Turkish President Erdogan (C), flanked by his Azeri and Georgian counterparts, attends the inauguration ceremony of Baku - Tbilisi - Kars railway in Alyat, Azerbaijan. Photo: Kayhan Ozer/Turkey's Presidential Palace/Handout via Reuters

As Turkey continues to look east for trade, amid deteriorating ties with the US and European Union, its role in China’s Belt and Road Initiative is picking up steam.

On Monday, the Baku-Tbilisi-Kars rail line officially opened, a development that will reduce the time for goods to reach Europe from the Far East from 25-30 days to just 15 days, as the Times of London reports. The route contributes to a network that is twice as fast as routes by sea and half the price of air cargo.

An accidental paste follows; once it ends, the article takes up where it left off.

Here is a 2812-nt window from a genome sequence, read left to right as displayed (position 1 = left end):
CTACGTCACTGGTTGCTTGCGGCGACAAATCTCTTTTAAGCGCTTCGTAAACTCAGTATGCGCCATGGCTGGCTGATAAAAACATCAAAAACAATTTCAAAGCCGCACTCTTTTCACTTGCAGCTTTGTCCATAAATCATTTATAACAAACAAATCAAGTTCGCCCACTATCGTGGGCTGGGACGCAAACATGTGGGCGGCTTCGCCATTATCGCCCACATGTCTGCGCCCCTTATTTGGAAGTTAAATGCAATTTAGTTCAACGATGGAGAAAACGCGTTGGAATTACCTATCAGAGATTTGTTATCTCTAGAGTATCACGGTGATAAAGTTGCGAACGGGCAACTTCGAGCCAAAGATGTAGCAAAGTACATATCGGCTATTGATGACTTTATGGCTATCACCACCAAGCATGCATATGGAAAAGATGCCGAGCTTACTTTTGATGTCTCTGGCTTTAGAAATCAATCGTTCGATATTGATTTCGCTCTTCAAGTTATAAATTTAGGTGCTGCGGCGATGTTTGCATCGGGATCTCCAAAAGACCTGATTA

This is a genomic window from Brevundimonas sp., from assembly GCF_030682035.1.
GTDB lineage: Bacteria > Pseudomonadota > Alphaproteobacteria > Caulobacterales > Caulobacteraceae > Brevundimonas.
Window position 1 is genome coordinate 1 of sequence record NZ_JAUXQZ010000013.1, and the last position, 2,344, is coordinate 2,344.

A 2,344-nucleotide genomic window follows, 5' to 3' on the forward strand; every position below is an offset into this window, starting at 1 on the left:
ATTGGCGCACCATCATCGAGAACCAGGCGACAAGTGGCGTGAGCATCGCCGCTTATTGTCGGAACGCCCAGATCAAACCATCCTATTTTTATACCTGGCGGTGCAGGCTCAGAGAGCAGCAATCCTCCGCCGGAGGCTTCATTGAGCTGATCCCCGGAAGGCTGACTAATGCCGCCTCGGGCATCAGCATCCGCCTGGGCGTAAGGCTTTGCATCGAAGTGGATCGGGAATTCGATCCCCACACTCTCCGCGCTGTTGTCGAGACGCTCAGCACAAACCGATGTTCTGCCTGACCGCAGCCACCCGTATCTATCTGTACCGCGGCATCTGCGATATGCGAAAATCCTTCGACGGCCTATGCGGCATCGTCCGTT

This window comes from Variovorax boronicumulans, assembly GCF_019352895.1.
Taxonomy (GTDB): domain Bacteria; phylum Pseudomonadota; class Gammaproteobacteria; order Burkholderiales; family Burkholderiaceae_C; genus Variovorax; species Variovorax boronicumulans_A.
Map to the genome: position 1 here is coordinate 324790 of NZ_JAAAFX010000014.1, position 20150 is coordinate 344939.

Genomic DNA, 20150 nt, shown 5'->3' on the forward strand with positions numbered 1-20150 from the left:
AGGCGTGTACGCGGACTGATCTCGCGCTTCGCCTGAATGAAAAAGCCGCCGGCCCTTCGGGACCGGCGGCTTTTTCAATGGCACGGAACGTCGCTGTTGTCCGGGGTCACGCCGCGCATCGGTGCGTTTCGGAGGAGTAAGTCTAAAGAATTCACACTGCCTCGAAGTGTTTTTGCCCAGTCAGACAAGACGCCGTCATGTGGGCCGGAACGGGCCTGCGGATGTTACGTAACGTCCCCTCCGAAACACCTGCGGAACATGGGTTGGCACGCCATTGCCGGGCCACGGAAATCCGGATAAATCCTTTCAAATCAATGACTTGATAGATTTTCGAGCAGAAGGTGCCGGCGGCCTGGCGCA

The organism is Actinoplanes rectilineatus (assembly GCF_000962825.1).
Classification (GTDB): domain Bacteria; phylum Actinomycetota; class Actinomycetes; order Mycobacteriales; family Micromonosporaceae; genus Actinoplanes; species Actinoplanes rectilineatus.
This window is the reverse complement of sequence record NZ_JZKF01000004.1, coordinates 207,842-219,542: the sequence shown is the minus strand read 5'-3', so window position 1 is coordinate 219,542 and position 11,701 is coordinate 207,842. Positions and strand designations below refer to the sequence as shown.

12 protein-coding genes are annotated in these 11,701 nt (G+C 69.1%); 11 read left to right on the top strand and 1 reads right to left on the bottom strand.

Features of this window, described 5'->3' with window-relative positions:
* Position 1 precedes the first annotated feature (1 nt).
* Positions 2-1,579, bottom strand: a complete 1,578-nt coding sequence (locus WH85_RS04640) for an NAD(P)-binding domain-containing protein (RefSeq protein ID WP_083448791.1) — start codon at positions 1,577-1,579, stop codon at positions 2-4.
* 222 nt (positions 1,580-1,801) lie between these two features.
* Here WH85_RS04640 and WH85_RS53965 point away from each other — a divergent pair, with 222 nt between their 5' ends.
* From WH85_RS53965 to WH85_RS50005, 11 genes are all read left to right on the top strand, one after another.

Turkish President Recep Erdogan said at the opening ceremony in Baku, Azerbaijan, that the railway had a freight capacity of 6.5 million tonnes a year, which will rise to 17 million by 2034. Ahmet Arslan, Turkey’s transport minister, hailed the railway as “the missing link between the European and Asian transport corridors.”

The new trade link will help Ankara decrease its dependence on Europe, its largest trading partner, as part of an ongoing political pivot eastward. Facing increased criticism from Western countries, President Erdogan said earlier this month of Europe “we have no need for you.”

Indeed, Turkey is set to benefit from its burgeoning economic relationship with China, as Asia Unhedged has reported, and has signaled its shifting alignment both with its pending deal to acquire a Russian missile defense system and its stated desire to join the Shanghai Cooperation Organization.